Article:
Sunday, 2 September 2012

The Hieratic Notion of Theurgy


Gustave Moreau, Jupiter and Semele, 1894.

With the advent of Later Platonism, or ‘Neoplatonism’ as coined by a German historian in the eighteenth century, a religious practice referred to as theourgia, ‘theurgy’ began to achieve a status of reverent acceptance amongst an elite circle of pagan philosophers seeking to achieve direct contact with their gods. Theurgy can be described as a set of philosophical treatises and mystical rites that are executed by theurgists with the intention with the henôsis, ‘union’, with a divine manifested current or being. It was first codified during the reign of Marcus Aurelius by a man called Julian the Theurgist,[1] and the code itself was referred to as the Oracula Chaldaica. Despite some Greek philosophers not being sympathetic to it, many Neoplatonic philosophers embraced it enthusiastically and some made it a way of life with the upmost sense of fervour.

The concept of theurgy can be understood, in comparison to theologia, ‘theology’, as embodying a mystical set of techniques seeking communion with the gods, instead of it being merely a collection philosophical queries and debates. However, I am not implying that theurgy did not have a theoretical framework from which it extended or that the theurgists did not engage in deep acts of philosophical contemplation. The remains of primary and secondary literary sources, and the many references to the extensiveness of such literature regarding the philosophy and praxis of theurgy are evidence for the contrary.

Despite the opinion of early Christian authors, such as Gregory of Nazianzus, theurgy was an exceptional form of worship and many have rightly claimed that it was a higher form of magic, but not resembling what the Greeks labelled as goêtia, ‘goetia’, for in the eyes of theurgists, such as Iamblichus, these goêtes were merely ‘makers of images’ who produced only false apparitions of the gods for a monetary price. According to Iamblichus’ defence of theurgy,

It is not thought that links the theurgist to the gods; else what should hinder the theoretical philosopher from enjoying theurgic union with them? The case is not so. Theurgic union is attained only by the perfective operation of unspeakable acts correctly performed, acts which are beyond all understanding, and by power of the unutterable symbols intelligible only to the gods.[2]

Many theurgists actually saw themselves as belonging to a priestly caste and for this reason they labelled theurgy hieratikê technê, ‘priestly art’. Other terms used were theagôgia, literally meaning ‘evocation of a god’, and phôtagôgia, ‘evocation of light’. A more general application of a term was erga eusebeias, which indicated the sacred duty of theurgy. Judging from other terms that were applied to theurgy, such as orgia, mystêria, teletai, and mystagôgia indicated that theurgy of Late Antiquity had acquired the status of the old mystery religions. For some, theurgy itself could be seen as the ultimate development of the mysteries as it represented an initiation into the greatest mystery of all, henôsis.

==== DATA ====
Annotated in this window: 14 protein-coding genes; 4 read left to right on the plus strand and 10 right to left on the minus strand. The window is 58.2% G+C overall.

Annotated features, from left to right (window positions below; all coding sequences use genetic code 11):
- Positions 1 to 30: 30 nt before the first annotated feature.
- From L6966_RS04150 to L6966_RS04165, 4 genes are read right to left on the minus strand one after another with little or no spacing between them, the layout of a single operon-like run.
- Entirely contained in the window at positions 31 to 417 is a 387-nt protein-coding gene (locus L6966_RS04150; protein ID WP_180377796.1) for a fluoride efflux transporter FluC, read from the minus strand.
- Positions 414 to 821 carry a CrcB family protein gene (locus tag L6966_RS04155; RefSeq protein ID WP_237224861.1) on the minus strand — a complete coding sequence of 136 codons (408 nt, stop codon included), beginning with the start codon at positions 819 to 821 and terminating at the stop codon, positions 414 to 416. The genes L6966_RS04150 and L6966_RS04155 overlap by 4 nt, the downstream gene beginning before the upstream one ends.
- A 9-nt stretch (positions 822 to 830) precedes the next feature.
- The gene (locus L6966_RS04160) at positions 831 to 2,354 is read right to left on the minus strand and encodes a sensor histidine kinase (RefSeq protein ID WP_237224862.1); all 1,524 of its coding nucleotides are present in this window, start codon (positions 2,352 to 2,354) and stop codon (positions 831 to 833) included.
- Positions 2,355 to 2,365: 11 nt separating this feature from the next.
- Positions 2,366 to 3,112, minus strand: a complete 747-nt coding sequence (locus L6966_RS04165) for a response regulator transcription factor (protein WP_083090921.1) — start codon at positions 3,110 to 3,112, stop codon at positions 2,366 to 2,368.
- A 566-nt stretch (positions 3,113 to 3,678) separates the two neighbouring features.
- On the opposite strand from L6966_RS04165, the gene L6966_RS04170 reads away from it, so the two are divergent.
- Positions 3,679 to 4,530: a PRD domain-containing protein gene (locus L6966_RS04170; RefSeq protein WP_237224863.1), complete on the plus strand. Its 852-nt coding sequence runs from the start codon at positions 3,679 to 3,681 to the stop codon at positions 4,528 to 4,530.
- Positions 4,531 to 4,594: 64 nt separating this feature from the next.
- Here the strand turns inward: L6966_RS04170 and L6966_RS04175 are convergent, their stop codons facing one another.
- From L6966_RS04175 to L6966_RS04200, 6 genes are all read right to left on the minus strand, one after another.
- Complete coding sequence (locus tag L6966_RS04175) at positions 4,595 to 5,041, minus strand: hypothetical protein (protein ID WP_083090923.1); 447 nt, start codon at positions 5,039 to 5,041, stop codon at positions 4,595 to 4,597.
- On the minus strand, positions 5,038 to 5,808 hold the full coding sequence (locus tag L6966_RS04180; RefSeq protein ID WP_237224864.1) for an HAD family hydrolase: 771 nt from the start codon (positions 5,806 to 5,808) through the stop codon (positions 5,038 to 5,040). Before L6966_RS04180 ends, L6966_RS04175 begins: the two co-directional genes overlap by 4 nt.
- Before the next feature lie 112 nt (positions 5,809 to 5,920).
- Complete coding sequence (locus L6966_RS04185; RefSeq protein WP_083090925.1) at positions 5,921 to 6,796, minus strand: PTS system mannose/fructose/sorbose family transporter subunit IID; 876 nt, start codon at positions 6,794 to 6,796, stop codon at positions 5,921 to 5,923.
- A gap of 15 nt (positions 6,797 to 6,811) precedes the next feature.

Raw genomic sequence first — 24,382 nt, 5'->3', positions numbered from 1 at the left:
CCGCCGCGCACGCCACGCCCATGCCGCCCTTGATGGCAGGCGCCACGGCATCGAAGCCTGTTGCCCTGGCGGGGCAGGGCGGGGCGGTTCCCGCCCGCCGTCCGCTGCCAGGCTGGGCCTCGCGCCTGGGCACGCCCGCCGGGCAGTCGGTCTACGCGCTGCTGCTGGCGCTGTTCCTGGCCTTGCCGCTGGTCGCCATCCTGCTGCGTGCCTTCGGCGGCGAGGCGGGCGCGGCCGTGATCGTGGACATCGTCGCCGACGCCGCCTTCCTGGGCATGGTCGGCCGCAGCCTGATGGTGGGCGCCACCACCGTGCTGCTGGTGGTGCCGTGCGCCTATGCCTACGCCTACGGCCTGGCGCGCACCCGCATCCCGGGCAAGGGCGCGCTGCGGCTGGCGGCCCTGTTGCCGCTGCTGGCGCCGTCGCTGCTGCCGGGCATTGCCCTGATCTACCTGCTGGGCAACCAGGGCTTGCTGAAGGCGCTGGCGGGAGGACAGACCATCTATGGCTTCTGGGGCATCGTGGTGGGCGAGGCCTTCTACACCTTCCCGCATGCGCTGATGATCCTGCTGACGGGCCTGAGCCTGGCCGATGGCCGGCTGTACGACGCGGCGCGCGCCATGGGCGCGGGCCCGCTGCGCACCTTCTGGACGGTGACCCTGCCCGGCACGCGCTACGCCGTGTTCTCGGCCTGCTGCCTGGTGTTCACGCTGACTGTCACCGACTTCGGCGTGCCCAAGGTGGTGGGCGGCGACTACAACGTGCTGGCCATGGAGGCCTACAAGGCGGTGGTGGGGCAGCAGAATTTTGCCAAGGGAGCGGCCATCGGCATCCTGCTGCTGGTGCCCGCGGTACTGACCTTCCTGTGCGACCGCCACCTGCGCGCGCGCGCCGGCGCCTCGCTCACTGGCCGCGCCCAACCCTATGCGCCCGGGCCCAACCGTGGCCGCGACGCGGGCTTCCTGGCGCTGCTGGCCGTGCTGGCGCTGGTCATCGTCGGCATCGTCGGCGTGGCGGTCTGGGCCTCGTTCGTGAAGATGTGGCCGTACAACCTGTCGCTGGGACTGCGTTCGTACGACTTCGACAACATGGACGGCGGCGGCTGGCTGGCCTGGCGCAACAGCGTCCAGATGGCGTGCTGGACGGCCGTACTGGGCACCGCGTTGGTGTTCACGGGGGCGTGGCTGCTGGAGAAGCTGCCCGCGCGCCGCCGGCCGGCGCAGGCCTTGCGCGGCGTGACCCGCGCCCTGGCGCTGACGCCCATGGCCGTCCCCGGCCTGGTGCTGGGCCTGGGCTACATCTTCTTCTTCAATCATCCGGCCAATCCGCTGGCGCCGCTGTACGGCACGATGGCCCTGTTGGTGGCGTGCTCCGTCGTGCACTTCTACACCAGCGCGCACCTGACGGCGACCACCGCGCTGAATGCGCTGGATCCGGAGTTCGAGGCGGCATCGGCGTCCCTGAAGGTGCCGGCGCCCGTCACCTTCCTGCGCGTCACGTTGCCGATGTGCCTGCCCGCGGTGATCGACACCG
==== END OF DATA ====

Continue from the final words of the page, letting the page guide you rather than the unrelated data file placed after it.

An elaborate description of the basic doctrine of theurgy was presented by Franz Cumont,

Following Plato, the Chaldean theurgists clearly opposed the intelligible world of ideas to the world of appearances which are perceptible by the sense... At the top of their pantheon they placed the intellect whom they also called the Father. This transcendent god who wraps himself in silence is called impenetrable and yet is sometimes represented as an immaterial Fire from which everything has originated. Below him are, on various levels, the triads of the intelligible world, then the gods who reside beyond the celestial spheres or who preside over them... The human soul is of divine substance, a spark of the original Fire, has of its own will descended the rungs of the ladder of beings and has become imprisoned in the body... When it is freed of all material wraps by which it is burdened, the blessed soul will be received in the fatherly embrace of the highest God.[3]



[1] To distinguish himself from his father, Julian the Chaldean.
[2] Proclus, E. R. Dodds (ed.), Elements of Theology, 1933, page xx.
[3] Franz Cumont, Lux Perpetua, 1949, pages 363, 367.

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